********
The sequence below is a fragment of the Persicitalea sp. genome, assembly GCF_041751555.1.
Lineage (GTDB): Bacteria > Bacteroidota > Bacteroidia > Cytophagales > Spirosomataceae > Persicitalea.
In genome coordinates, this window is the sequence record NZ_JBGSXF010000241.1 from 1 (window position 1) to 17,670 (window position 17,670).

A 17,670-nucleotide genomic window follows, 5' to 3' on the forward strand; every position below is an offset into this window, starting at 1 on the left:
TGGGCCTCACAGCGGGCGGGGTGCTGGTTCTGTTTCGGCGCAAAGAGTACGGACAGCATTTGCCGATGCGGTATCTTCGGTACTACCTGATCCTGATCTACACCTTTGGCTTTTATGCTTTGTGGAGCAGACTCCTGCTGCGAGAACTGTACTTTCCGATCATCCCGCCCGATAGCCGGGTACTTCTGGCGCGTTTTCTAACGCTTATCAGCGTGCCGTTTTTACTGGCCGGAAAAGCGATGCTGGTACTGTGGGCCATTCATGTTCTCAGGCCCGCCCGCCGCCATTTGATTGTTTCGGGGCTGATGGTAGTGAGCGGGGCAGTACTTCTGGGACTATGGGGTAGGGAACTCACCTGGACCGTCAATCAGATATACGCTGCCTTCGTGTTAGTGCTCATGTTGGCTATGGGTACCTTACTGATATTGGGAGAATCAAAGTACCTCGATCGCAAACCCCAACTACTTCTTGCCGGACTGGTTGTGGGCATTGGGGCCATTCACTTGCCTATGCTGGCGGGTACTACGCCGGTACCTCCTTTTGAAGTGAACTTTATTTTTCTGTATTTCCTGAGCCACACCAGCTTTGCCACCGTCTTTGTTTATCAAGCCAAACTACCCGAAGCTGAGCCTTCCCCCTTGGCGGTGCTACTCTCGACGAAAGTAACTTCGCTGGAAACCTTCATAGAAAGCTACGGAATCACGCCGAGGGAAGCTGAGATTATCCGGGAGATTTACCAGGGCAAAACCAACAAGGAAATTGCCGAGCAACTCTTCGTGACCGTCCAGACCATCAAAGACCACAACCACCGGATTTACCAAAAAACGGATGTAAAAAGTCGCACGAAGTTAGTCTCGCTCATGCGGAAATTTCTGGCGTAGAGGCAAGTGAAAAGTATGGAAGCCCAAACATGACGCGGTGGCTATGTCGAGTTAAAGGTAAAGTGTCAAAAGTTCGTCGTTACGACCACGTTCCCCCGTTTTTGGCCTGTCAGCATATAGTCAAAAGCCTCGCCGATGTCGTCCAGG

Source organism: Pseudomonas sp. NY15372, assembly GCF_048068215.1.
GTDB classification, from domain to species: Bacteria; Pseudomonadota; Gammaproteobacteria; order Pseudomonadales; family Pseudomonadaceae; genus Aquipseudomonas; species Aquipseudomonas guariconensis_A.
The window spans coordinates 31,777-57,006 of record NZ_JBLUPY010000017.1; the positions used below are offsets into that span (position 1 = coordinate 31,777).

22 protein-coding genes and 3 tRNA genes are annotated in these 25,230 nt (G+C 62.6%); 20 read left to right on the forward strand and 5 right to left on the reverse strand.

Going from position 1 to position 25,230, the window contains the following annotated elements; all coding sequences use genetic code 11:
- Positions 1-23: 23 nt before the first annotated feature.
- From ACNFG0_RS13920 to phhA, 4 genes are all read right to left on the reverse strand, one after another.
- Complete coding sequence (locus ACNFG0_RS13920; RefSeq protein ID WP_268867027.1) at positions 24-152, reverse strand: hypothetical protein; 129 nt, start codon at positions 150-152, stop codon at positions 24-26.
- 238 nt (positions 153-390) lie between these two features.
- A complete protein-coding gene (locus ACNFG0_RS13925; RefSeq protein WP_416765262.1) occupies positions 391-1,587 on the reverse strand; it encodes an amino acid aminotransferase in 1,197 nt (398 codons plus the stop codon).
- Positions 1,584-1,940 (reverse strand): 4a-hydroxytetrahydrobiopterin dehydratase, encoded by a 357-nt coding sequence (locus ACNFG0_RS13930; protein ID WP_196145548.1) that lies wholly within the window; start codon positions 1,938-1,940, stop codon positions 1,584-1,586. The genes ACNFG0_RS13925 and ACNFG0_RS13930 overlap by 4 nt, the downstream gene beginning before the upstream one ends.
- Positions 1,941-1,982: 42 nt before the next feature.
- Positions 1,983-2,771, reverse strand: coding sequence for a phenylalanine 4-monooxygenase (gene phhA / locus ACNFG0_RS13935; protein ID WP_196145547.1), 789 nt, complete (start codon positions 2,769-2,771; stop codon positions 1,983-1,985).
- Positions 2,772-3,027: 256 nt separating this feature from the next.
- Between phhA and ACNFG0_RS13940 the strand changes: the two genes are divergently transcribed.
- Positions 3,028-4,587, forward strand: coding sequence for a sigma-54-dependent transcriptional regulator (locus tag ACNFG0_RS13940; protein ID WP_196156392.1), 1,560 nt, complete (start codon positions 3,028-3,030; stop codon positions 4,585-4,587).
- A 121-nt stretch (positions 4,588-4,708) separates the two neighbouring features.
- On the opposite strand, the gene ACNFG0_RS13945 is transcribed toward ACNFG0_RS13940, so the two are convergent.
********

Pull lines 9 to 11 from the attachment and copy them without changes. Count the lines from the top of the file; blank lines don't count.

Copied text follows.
22 protein-coding genes and 3 tRNA genes are annotated in these 25,230 nt (G+C 62.6%); 20 read left to right on the forward strand and 5 right to left on the reverse strand.

Going from position 1 to position 25,230, the window contains the following annotated elements; all coding sequences use genetic code 11:
- Positions 1-23: 23 nt before the first annotated feature.